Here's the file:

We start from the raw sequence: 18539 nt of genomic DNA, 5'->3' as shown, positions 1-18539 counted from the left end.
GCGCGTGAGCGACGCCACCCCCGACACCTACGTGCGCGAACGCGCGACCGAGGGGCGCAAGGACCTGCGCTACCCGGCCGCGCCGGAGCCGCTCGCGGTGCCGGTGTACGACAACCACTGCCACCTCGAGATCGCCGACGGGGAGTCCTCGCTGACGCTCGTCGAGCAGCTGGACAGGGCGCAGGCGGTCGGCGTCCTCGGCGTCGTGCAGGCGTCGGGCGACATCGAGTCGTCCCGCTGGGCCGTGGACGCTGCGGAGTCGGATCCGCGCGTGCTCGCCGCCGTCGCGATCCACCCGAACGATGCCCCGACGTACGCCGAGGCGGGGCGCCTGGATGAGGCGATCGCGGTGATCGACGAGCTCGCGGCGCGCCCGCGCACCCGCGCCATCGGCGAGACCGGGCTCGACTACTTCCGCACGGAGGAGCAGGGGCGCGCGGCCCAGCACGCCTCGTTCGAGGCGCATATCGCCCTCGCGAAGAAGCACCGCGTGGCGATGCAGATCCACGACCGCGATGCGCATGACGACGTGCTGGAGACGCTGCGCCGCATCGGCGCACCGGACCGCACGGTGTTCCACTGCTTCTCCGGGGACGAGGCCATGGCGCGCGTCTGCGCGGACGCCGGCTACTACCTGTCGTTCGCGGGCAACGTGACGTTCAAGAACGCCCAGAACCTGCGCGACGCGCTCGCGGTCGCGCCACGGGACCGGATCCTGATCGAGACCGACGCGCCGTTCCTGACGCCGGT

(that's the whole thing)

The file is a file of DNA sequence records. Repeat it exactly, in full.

We start from the raw sequence: 18539 nt of genomic DNA, 5'->3' as shown, positions 1-18539 counted from the left end.
GCGCGTGAGCGACGCCACCCCCGACACCTACGTGCGCGAACGCGCGACCGAGGGGCGCAAGGACCTGCGCTACCCGGCCGCGCCGGAGCCGCTCGCGGTGCCGGTGTACGACAACCACTGCCACCTCGAGATCGCCGACGGGGAGTCCTCGCTGACGCTCGTCGAGCAGCTGGACAGGGCGCAGGCGGTCGGCGTCCTCGGCGTCGTGCAGGCGTCGGGCGACATCGAGTCGTCCCGCTGGGCCGTGGACGCTGCGGAGTCGGATCCGCGCGTGCTCGCCGCCGTCGCGATCCACCCGAACGATGCCCCGACGTACGCCGAGGCGGGGCGCCTGGATGAGGCGATCGCGGTGATCGACGAGCTCGCGGCGCGCCCGCGCACCCGCGCCATCGGCGAGACCGGGCTCGACTACTTCCGCACGGAGGAGCAGGGGCGCGCGGCCCAGCACGCCTCGTTCGAGGCGCATATCGCCCTCGCGAAGAAGCACCGCGTGGCGATGCAGATCCACGACCGCGATGCGCATGACGACGTGCTGGAGACGCTGCGCCGCATCGGCGCACCGGACCGCACGGTGTTCCACTGCTTCTCCGGGGACGAGGCCATGGCGCGCGTCTGCGCGGACGCCGGCTACTACCTGTCGTTCGCGGGCAACGTGACGTTCAAGAACGCCCAGAACCTGCGCGACGCGCTCGCGGTCGCGCCACGGGACCGGATCCTGATCGAGACCGACGCGCCGTTCCTGACGCCGGT